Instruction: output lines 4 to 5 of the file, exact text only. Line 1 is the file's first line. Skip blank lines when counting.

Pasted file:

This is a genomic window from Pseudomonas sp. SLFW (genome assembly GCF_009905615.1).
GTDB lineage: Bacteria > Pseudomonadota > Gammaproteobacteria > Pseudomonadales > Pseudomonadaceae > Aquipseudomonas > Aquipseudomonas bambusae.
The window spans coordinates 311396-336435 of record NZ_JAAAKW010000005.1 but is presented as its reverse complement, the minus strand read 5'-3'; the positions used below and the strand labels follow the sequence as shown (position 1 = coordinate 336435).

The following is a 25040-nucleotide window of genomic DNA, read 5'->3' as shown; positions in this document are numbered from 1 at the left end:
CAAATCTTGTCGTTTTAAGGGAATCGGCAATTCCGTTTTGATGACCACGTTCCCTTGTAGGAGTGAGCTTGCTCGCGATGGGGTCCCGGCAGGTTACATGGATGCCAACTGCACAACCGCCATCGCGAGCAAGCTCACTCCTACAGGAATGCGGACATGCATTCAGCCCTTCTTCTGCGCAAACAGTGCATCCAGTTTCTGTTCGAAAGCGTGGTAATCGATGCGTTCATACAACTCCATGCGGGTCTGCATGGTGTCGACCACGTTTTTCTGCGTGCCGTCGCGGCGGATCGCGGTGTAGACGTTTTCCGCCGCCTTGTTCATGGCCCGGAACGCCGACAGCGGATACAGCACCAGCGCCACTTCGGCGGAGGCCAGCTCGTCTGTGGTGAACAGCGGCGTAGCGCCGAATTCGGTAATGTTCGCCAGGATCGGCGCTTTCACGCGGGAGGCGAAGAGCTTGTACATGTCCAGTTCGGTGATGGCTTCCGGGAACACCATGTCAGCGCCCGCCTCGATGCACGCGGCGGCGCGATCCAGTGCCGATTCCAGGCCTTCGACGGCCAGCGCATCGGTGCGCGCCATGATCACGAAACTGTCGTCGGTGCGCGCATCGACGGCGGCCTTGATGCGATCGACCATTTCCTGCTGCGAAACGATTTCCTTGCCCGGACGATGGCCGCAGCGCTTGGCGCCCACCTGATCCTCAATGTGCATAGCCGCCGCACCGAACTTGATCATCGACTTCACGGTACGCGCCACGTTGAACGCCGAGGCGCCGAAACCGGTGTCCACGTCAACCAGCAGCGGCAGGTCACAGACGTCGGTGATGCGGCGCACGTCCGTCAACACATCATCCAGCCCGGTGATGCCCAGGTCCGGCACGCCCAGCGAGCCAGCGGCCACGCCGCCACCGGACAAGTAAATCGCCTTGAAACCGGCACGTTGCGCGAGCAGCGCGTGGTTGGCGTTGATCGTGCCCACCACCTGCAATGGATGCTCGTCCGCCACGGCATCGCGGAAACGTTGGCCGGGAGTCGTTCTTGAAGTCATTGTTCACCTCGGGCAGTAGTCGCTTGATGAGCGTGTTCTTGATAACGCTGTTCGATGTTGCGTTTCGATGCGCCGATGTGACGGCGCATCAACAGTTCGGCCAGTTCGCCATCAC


The following is a 25040-nucleotide window of genomic DNA, read 5'->3' as shown; positions in this document are numbered from 1 at the left end:
CAAATCTTGTCGTTTTAAGGGAATCGGCAATTCCGTTTTGATGACCACGTTCCCTTGTAGGAGTGAGCTTGCTCGCGATGGGGTCCCGGCAGGTTACATGGATGCCAACTGCACAACCGCCATCGCGAGCAAGCTCACTCCTACAGGAATGCGGACATGCATTCAGCCCTTCTTCTGCGCAAACAGTGCATCCAGTTTCTGTTCGAAAGCGTGGTAATCGATGCGTTCATACAACTCCATGCGGGTCTGCATGGTGTCGACCACGTTTTTCTGCGTGCCGTCGCGGCGGATCGCGGTGTAGACGTTTTCCGCCGCCTTGTTCATGGCCCGGAACGCCGACAGCGGATACAGCACCAGCGCCACTTCGGCGGAGGCCAGCTCGTCTGTGGTGAACAGCGGCGTAGCGCCGAATTCGGTAATGTTCGCCAGGATCGGCGCTTTCACGCGGGAGGCGAAGAGCTTGTACATGTCCAGTTCGGTGATGGCTTCCGGGAACACCATGTCAGCGCCCGCCTCGATGCACGCGGCGGCGCGATCCAGTGCCGATTCCAGGCCTTCGACGGCCAGCGCATCGGTGCGCGCCATGATCACGAAACTGTCGTCGGTGCGCGCATCGACGGCGGCCTTGATGCGATCGACCATTTCCTGCTGCGAAACGATTTCCTTGCCCGGACGATGGCCGCAGCGCTTGGCGCCCACCTGATCCTCAATGTGCATAGCCGCCGCACCGAACTTGATCATCGACTTCACGGTACGCGCCACGTTGAACGCCGAGGCGCCGAAACCGGTGTCCACGTCAACCAGCAGCGGCAGGTCACAGACGTCGGTGATGCGGCGCACGTCCGTCAACACATCATCCAGCCCGGTGATGCCCAGGTCCGGCACGCCCAGCGAGCCAGCGGCCACGCCGCCACCGGACAAGTAAATCGCCTTGAAACCGGCACGTTGCGCGAGCAGCGCGTGGTTGGCGTTGATCGTGCCCACCACCTGCAATGGATGCTCGTCCGCCACGGCATCGCGGAAACGTTGGCCGGGAGTCGTTCTTGAAGTCATTGTTCACCTCGGGCAGTAGTCGCTTGATGAGCGTGTTCTTGATAACGCTGTTCGATGTTGCGTTTCGATGCGCCGATGTGACGGCGCATCAACAGTTCGGCCAGTTCGCCATCAC